The Traditional Children's Games of England Scotland
& Ireland In Dictionary Form - Volume 2

With Tunes(sheet music), Singing-rhymes(lyrics), Methods Of Playing with diagrams and illustrations.

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In the Middlesex version (Miss Winfield) the children form a ring and go round singing the verses, and apparently there is neither catching the "last man" nor the "tug." Mr. Emslie says he has seen and played the game in Middlesex, and it always terminated with the cutting off the last man's head. In the Symondsbury version the players drop their hands when they say " Sunday." No tug is mentioned in the first Earls Heaton version of the game (Mr. Hardy). In the second version he says bells are represented by children. They should have in their hands, bells, or some article to repre≠sent them. All stand in a row. First, second, and third bells stand out in turn to sing. All rush for bells to sing chorus. Miss Barclay writes: The children of the Fernham and Long-cot choir, playing on Christmas Eve, 1891, pulled across a handkerchief. In Monton, Lancashire, Miss Dendy says the game is played as elsewhere, but without words. In a SwarTham version (Miss Matthews), the girls sometimes call themselves " Plum pudding and roast beef," or whatever fancy may sug≠gest, instead of oranges and lemons. They join hands high enough for the others to pass under, which they do to a call of " Ducky, Ducky," presently the hands come down and catch one, who is asked in confidence which she likes best. The game then proceeds in the usual way, one side trying to pull the other over a marked line. Oranges and lemons at Bocking, Essex, is an abbreviated variant of the rhyme printed by Halliwell (Folk-lore Record, iii., part II., 171). In Notting≠hamshire, Miss Peacock says it is sometimes called " Tarts and Cheesecakes." Moor (Suffolk Words) mentions "Oranges and Lemons" as played by both girls and boys, and adds, " I believe it is nearly the same as ' Plum Pudding and Roast Beef.'" In the Suffolk version sent by Mrs. Haddon a new word is introduced, " carwoo." This is the signal for one of the line to be caught. Miss Eddleston, Gainford, Durham, says this game is calledó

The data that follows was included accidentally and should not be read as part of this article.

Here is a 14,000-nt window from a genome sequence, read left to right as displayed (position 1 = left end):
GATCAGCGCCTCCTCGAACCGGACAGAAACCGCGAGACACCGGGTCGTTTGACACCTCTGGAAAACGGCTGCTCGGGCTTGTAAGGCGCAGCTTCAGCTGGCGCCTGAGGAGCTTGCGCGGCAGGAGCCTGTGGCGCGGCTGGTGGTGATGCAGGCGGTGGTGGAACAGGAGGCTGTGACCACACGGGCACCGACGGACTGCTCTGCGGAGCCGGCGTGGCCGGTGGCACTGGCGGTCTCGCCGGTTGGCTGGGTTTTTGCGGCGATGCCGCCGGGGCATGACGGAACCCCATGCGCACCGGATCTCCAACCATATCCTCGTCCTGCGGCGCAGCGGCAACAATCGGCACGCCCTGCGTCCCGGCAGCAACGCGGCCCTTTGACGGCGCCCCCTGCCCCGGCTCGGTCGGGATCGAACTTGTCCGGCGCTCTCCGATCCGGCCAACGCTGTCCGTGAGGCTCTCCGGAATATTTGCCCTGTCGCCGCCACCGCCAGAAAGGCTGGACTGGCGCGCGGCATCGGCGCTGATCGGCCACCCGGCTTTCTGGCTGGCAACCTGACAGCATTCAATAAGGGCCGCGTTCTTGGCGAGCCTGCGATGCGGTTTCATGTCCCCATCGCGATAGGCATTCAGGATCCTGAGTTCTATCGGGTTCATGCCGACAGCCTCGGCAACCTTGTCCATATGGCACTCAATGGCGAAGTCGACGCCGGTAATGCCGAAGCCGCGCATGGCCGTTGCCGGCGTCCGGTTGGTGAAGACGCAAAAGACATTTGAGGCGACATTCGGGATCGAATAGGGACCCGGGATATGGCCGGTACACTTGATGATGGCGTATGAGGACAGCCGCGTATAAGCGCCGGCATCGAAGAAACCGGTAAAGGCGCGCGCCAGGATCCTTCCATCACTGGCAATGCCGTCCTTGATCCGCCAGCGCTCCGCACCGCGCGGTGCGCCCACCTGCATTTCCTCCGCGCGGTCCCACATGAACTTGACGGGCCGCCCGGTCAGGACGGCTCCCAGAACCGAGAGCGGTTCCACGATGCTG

Through and through the shally go, The last shall be taken.
Mr. Halliwell (Nursery Rhymes, No. cclxxxi.) adopts the verses entitled, "The Merry Bells of London," from Gammer
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